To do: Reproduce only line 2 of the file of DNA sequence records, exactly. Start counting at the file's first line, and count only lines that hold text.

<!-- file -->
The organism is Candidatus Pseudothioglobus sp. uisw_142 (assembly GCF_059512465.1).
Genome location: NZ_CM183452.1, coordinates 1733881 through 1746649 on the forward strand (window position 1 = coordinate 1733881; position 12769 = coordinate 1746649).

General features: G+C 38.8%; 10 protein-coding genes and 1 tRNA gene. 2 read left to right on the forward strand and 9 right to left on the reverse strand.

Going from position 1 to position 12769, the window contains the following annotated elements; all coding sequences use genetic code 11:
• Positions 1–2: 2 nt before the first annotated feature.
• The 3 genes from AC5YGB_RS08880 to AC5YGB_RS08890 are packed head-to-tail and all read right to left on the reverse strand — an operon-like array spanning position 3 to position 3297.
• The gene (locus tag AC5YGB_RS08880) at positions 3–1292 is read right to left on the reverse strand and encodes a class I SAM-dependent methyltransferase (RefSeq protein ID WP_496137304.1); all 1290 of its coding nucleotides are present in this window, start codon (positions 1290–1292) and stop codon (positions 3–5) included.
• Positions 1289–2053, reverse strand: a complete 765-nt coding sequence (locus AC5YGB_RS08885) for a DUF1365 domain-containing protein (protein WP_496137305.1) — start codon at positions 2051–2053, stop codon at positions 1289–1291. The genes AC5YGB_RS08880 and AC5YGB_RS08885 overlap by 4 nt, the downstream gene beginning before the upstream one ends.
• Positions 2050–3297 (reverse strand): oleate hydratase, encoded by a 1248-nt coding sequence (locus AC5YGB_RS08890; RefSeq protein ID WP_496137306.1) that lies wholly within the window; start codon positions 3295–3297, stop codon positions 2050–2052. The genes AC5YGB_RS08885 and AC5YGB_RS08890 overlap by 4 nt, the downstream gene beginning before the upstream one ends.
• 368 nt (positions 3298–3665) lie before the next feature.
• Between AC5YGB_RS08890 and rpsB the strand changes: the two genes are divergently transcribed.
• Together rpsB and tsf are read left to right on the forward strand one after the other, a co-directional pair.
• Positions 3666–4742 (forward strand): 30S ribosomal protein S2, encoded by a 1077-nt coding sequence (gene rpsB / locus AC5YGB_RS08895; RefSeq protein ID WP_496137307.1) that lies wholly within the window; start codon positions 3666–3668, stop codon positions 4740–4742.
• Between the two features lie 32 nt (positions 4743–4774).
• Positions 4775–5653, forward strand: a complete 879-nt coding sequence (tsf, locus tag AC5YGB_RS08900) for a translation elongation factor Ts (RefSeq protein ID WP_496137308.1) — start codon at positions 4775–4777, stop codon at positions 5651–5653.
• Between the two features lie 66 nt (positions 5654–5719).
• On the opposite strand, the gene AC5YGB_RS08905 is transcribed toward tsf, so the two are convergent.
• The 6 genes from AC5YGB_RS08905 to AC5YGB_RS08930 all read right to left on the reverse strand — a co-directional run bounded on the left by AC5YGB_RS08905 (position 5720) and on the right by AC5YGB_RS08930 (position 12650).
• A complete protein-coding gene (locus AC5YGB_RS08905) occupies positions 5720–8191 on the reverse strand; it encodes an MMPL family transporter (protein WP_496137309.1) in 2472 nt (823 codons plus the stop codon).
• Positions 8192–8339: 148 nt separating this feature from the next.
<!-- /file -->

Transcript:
Genome location: NZ_CM183452.1, coordinates 1733881 through 1746649 on the forward strand (window position 1 = coordinate 1733881; position 12769 = coordinate 1746649).